The Eight Main Mammal Characteristics

The main mammal characteristics

ThoughtCo / Vin Ganapathy

Mammals are amazingly diverse animals: they live in nearly every available habitat on earth (including deep seas, tropical rainforests, and deserts), and they range in size from one-ounce shrews to 200-ton whales. What exactly is it that makes a mammal a mammal, and not a reptile, a bird or a fish? On the following slides, you'll learn about the eight main mammal characteristics, ranging from hair to four-chambered hearts.

of 08

Hair and Fur

Zebras at a waterhole

Digital Vision / Getty Images

All mammals have hair growing from some parts of their bodies during at least some stages of their life cycles. Mammalian hair can take on several different forms, including thick fur, long whiskers, defensive quills, and even horns. Hair serves a variety of functions: insulation against the cold, protection for delicate skin, camouflage against predators (as in zebras and giraffes), and sensory feedback (as witness the sensitive whiskers of your everyday house cat). Generally speaking, the presence of hair goes hand-in-hand with a warm-blooded metabolism.

What about mammals that don't have any visible body hair, like whales or Olympic swimmers? In the case of ​whales and dolphins, many species have sparse amounts of hair during the earliest stages of their development, while others retain wispy patches of hair on their chins or upper lips. And, of course, even completely hairless-looking humans still retain the hair follicles in their skin!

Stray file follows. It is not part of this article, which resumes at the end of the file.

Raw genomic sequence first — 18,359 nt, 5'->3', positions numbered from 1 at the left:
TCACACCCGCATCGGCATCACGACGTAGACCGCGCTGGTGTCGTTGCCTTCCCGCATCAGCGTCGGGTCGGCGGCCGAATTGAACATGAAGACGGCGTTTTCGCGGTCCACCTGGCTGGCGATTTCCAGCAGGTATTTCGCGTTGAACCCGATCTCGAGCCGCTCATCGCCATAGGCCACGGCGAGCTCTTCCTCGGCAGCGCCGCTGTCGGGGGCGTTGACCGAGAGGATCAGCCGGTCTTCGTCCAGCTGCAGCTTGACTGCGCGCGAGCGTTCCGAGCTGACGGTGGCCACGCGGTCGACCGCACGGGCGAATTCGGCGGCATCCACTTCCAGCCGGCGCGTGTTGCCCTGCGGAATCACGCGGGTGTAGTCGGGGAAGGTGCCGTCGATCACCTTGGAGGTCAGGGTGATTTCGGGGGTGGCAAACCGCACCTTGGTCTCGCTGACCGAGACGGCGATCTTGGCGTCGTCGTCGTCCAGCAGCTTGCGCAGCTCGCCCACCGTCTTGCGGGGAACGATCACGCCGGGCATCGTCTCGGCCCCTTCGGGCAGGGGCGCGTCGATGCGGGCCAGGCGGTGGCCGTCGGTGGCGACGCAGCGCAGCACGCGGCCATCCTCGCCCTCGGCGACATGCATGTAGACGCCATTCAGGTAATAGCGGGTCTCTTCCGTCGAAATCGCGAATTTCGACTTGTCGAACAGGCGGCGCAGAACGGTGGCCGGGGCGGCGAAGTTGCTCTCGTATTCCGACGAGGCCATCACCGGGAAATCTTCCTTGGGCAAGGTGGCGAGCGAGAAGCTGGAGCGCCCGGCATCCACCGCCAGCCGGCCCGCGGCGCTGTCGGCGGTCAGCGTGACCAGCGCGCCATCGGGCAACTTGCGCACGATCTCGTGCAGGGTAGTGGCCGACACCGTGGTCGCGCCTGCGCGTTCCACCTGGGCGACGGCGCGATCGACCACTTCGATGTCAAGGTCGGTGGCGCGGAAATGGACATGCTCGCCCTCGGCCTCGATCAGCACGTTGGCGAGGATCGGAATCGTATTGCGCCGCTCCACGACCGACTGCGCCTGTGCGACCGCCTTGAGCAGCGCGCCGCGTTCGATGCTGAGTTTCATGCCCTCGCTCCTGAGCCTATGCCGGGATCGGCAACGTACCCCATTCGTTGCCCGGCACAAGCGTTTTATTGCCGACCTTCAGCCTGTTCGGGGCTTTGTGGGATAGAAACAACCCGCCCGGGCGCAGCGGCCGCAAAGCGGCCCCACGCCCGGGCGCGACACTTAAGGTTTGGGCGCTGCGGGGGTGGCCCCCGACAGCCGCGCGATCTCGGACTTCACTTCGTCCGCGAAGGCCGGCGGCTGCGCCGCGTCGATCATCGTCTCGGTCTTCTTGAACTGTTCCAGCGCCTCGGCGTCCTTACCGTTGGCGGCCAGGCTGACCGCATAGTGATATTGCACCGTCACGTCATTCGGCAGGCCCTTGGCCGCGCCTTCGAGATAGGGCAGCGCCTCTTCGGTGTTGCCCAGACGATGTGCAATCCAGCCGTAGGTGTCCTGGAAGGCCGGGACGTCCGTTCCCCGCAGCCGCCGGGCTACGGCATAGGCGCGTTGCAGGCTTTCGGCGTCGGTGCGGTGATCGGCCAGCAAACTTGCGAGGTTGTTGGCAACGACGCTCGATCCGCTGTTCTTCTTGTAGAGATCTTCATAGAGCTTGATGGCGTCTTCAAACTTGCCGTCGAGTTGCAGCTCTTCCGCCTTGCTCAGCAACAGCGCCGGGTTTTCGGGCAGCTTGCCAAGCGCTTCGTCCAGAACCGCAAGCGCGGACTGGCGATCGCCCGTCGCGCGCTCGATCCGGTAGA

of 08

Mammary Glands

Pigs breastfeeding

By Duke.of.arcH - Getty Images

Unlike other vertebrates, mammals nurse their young with milk produced by mammary glands. Though they're present in both males and females, in most mammal species mammary glands only fully develop in the females, hence the presence of smaller nipples on males (including male humans). The exception to this rule is the male Dayak fruit bat, which nature has endowed (for better or worse) with the task of breastfeeding.

Mammary glands are modified and enlarged sweat glands consisting of ducts and glandular tissues that secrete milk through nipples; the milk provides young with much-needed proteins, sugars, fats, vitamins, and salts. However, not all mammals have nipples: monotremes like the platypus, which diverged from other mammals early in evolutionary history, instead secrete the milk produced by their mammary glands via ducts located in their abdomens.

of 08

Single-Boned Lower Jaws

A human skull

Yutthana Chumkhot / EyeEm / Getty Images

The lower jawbone of mammals is composed of a single piece that attaches directly to the skull. This bone is called the dentary, because it holds the teeth of the lower jaw.; in other vertebrates, the dentary is only one of several bones in the lower jaw, and does not attach directly to the skull. So what's the big deal? Well, this single-pieced lower jaw and the muscles controlling it endows mammals with a powerful bite, and also allows them to use their teeth to either cut and chew their prey (like wolves and lions), or grind down tough vegetable matter (like elephants and gazelles).

of 08

One-Time Tooth Replacement

A child missing a tooth

KidStock / Getty Images